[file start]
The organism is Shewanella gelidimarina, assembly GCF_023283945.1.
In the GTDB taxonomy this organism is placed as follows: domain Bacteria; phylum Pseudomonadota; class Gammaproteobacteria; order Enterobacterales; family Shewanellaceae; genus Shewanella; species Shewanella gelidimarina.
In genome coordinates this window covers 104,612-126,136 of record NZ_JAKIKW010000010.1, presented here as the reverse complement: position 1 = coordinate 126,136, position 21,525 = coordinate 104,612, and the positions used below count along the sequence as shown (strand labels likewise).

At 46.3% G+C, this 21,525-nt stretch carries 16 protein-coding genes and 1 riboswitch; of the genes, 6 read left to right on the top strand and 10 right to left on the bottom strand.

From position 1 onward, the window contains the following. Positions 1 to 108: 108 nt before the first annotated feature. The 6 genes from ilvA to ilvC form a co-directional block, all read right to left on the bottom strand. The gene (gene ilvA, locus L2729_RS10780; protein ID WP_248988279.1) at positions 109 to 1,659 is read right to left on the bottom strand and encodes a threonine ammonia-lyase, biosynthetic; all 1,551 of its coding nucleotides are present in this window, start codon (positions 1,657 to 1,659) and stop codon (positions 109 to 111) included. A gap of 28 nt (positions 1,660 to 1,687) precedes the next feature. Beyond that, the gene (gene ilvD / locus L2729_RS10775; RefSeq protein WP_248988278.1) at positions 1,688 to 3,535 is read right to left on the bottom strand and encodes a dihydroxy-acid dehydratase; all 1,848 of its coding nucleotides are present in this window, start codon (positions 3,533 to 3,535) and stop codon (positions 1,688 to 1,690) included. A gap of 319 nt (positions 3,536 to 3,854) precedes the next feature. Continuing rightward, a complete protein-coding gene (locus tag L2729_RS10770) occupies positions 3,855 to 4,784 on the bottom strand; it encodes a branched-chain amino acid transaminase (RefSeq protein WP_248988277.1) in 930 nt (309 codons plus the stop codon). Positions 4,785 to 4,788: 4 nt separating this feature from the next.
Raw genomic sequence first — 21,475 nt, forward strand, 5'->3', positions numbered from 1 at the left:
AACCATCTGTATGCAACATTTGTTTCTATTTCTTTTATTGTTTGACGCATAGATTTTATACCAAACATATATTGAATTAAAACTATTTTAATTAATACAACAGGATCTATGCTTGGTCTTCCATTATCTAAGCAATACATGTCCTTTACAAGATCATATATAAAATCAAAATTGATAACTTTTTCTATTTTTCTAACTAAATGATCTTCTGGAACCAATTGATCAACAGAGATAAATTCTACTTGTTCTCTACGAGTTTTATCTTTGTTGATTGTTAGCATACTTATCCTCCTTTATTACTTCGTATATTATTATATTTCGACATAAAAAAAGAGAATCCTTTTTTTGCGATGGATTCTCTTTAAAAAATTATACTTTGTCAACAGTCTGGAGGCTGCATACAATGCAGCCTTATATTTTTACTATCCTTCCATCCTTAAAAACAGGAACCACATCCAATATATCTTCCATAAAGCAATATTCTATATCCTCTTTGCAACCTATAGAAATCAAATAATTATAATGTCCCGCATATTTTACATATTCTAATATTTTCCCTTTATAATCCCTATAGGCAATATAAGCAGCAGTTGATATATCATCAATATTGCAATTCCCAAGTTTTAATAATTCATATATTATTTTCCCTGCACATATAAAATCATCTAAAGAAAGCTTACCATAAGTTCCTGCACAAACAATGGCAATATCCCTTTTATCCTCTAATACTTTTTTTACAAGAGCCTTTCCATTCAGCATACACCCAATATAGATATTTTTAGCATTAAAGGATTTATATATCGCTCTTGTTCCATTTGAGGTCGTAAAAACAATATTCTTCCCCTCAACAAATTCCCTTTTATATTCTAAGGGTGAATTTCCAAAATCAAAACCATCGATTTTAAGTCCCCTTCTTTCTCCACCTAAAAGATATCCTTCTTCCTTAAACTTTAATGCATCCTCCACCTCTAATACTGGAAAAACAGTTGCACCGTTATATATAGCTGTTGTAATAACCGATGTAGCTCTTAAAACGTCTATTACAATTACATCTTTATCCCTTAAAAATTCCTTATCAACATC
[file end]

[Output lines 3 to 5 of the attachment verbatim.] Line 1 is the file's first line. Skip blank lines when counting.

In genome coordinates this window covers 104,612-126,136 of record NZ_JAKIKW010000010.1, presented here as the reverse complement: position 1 = coordinate 126,136, position 21,525 = coordinate 104,612, and the positions used below count along the sequence as shown (strand labels likewise).

At 46.3% G+C, this 21,525-nt stretch carries 16 protein-coding genes and 1 riboswitch; of the genes, 6 read left to right on the top strand and 10 right to left on the bottom strand.

From position 1 onward, the window contains the following. Positions 1 to 108: 108 nt before the first annotated feature. The 6 genes from ilvA to ilvC form a co-directional block, all read right to left on the bottom strand. The gene (gene ilvA, locus L2729_RS10780; protein ID WP_248988279.1) at positions 109 to 1,659 is read right to left on the bottom strand and encodes a threonine ammonia-lyase, biosynthetic; all 1,551 of its coding nucleotides are present in this window, start codon (positions 1,657 to 1,659) and stop codon (positions 109 to 111) included. A gap of 28 nt (positions 1,660 to 1,687) precedes the next feature. Beyond that, the gene (gene ilvD / locus L2729_RS10775; RefSeq protein WP_248988278.1) at positions 1,688 to 3,535 is read right to left on the bottom strand and encodes a dihydroxy-acid dehydratase; all 1,848 of its coding nucleotides are present in this window, start codon (positions 3,533 to 3,535) and stop codon (positions 1,688 to 1,690) included. A gap of 319 nt (positions 3,536 to 3,854) precedes the next feature. Continuing rightward, a complete protein-coding gene (locus tag L2729_RS10770) occupies positions 3,855 to 4,784 on the bottom strand; it encodes a branched-chain amino acid transaminase (RefSeq protein WP_248988277.1) in 930 nt (309 codons plus the stop codon). Positions 4,785 to 4,788: 4 nt separating this feature from the next.